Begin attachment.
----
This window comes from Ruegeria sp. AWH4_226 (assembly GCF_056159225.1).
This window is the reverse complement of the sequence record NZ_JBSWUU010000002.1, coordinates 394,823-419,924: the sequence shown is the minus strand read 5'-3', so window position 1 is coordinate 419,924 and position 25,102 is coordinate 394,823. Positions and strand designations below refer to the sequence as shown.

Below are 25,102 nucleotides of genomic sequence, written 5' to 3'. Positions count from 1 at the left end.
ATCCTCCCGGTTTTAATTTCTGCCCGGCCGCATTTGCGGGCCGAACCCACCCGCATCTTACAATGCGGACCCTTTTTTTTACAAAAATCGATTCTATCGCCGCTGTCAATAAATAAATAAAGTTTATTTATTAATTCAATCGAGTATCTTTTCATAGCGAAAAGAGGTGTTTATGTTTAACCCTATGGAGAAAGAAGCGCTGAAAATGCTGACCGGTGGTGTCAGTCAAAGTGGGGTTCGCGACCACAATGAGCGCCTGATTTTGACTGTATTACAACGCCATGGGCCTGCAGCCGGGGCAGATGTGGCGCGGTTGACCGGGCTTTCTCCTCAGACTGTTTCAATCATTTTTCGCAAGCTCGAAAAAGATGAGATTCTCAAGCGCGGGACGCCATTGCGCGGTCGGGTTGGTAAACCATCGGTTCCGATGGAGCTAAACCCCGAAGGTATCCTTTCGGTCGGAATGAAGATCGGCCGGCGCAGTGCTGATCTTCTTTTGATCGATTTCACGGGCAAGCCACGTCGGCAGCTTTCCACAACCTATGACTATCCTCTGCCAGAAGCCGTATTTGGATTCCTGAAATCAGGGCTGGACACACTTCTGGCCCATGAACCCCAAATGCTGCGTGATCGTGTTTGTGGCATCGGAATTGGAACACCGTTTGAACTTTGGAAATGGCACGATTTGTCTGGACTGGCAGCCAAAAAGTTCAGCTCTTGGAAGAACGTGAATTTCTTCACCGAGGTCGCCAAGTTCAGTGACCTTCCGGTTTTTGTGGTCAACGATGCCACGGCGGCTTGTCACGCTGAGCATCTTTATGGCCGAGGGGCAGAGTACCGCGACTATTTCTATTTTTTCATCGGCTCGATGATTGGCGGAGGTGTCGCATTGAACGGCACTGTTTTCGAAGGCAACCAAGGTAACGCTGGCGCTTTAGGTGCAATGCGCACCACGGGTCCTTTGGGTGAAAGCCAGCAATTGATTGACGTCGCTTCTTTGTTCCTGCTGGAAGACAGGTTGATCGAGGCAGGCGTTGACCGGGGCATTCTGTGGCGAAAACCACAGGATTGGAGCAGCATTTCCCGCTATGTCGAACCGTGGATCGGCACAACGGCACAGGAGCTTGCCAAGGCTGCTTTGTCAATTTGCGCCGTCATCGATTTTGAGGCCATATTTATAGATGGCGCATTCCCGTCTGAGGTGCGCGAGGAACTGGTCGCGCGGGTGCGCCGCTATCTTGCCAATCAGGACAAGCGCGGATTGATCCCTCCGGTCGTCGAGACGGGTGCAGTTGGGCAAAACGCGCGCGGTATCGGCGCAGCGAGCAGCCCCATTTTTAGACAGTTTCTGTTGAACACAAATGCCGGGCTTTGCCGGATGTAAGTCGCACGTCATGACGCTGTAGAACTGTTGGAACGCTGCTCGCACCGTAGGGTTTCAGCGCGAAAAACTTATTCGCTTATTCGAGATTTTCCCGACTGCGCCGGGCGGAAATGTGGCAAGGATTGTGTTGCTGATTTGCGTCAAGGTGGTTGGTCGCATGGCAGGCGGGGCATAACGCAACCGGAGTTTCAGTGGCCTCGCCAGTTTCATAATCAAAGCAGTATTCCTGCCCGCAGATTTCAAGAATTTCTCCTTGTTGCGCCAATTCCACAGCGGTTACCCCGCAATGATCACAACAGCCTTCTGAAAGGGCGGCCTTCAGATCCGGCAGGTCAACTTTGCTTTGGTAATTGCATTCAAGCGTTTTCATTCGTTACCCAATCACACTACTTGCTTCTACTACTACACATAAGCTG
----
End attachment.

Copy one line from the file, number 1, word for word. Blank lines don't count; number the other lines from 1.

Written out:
This window comes from Ruegeria sp. AWH4_226 (assembly GCF_056159225.1).